The judges finally asked Patrick for his side of the story, and he insisted that he was innocent. He denied offering Hannah gloves or silver, leaving signals, or making “any such attempt” on her honor. He admitted asking Ruth to visit the forge on the night in question, but only to talk with her on behalf of a jilted friend who felt that “she had done him wrong.” Goody Pinion and her daughters falsely accused him, Patrick believed, because “he would not let the old woman have soe much Commodities as she desired.” He testified about one occasion, when he refused to give Elizabeth the blue linen she demanded (apparently because she had overextended her credit at the company store). She “abused him with her tongue & tooke up an axe…& called him Scotch dog & Scotch Rogue & said she would knocke him downe.”

Questioned by the judges about the axe-wielding incident, Elizabeth confessed that it was true. The Court had heard enough, and ruled in Patrick’s favor – he was “not…such a person as they accuse him to bee” – but the verdict stopped short of exoneration. Patrick “hath imprudently carried it,” the Court declared, which “renders him suspitious of something of the like nature.”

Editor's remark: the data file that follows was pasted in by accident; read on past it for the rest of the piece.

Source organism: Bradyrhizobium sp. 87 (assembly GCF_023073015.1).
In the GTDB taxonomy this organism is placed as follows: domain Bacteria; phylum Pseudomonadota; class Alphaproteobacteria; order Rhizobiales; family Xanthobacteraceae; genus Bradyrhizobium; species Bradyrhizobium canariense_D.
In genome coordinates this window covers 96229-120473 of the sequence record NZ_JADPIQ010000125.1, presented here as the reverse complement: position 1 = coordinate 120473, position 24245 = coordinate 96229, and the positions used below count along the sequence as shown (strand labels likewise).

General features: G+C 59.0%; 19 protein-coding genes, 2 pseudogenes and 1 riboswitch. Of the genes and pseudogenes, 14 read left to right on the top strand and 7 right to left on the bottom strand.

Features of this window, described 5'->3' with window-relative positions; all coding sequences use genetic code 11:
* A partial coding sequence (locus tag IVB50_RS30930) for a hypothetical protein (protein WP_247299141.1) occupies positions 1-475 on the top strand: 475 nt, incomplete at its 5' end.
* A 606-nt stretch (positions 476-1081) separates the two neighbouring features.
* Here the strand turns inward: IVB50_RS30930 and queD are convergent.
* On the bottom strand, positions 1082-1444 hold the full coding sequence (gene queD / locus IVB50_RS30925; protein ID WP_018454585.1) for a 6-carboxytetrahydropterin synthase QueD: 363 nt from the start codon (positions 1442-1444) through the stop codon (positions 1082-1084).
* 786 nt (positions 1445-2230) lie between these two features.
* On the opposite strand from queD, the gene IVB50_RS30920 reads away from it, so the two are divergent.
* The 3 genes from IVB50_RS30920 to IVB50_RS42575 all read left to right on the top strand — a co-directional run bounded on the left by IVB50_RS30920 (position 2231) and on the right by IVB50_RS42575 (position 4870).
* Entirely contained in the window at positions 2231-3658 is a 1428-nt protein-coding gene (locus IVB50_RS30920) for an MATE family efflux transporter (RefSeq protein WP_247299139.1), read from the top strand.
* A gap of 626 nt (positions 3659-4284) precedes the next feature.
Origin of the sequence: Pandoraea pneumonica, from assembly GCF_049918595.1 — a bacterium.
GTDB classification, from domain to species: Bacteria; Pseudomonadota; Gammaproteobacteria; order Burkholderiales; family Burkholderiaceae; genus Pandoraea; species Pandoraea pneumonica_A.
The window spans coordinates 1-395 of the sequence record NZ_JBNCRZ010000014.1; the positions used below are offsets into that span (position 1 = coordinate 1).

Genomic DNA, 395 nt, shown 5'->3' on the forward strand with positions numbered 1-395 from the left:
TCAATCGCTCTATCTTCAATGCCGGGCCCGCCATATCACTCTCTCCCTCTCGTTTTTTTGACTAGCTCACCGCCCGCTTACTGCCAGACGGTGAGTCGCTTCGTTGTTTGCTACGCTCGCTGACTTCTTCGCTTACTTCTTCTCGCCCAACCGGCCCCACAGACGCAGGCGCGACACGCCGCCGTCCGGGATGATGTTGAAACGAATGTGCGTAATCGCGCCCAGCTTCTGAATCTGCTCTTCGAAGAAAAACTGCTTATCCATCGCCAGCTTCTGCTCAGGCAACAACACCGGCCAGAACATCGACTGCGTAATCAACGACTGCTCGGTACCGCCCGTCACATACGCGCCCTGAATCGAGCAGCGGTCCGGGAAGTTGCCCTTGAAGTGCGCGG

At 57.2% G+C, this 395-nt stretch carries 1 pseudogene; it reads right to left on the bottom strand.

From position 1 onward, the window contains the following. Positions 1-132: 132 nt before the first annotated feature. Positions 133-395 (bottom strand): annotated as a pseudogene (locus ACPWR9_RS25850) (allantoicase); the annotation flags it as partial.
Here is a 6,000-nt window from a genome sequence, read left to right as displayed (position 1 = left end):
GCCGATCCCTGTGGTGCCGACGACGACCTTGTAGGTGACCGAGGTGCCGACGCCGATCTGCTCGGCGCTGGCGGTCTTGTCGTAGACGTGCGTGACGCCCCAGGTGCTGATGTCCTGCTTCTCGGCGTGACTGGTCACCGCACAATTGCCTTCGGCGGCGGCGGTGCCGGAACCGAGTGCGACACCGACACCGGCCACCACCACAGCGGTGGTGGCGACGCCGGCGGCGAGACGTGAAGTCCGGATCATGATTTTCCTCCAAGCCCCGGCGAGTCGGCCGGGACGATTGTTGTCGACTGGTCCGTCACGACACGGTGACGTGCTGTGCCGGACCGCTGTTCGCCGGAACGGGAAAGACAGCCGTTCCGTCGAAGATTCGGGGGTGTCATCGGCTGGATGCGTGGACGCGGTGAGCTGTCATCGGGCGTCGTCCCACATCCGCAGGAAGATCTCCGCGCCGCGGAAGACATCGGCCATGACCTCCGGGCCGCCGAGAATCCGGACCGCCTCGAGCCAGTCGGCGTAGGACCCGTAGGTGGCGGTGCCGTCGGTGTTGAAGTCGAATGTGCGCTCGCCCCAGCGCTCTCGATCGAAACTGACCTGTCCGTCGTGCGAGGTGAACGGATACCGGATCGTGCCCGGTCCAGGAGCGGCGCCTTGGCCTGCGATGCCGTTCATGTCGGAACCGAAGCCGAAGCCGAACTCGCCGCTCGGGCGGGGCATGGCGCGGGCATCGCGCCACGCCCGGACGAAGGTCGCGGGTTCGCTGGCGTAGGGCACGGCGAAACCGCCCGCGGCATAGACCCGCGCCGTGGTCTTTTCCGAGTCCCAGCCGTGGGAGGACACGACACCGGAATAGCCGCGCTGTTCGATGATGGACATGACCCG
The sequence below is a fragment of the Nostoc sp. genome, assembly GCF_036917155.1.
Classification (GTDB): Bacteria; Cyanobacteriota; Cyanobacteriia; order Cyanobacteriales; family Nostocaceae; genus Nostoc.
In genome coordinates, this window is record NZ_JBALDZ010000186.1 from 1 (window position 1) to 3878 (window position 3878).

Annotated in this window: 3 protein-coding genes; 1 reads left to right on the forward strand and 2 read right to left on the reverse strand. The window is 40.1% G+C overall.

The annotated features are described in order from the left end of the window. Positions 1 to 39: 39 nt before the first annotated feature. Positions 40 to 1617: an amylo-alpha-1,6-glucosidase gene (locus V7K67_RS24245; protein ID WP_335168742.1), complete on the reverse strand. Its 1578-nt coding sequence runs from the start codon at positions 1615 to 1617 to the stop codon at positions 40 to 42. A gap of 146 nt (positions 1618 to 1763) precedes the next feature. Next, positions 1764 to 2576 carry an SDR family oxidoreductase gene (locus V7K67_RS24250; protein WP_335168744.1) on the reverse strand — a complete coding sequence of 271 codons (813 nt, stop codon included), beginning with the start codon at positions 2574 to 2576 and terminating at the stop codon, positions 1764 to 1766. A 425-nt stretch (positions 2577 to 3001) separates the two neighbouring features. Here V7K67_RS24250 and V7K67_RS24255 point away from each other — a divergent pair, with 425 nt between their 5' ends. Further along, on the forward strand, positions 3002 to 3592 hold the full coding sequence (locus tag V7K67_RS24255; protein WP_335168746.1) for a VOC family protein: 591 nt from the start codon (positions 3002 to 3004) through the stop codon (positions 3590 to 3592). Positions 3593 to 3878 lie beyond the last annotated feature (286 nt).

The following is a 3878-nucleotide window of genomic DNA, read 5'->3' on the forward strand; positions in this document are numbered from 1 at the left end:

Not content to walk away with a lukewarm victory, Patrick filed a slander suit against the Pinion women, seeking the enormous sum of £200. When the judges asked Patrick the basis for his large damage claim, he pointed out that the Pinions had ruined his good name, and that “he esteemed his name above…money.” The Court’s arch response, “that he might over Esteeme his name,” did not bode well for a huge recovery. Patrick won his case – he proved defamation – but the award was a paltry £5, with fifty shillings for court costs.

Patrick’s tangled relations with the Pinion family continued to keep the courts busy. A Pinion son broke into Patrick’s cellar storehouse, vandalizing the ironworks ledger book and stealing rum, sugar, stockings and gunpowder. Patrick scuffled with Nicholas at the forge, and Elizabeth stole the Scotsman’s blanket. Patrick successfully deflected new accusations of “unsutable & unseasonable familiarity” with Hannah, and of sexual relations with Ruth (who was hanged in Hartford for infanticide and adultery!), but the judges warned him to be “wary…of being in privacy with such persons as those.” Death threats in 1671 finally convinced Patrick to quit the East Haven job. He returned to Massachusetts, reduced to low-level work as another man’s servant.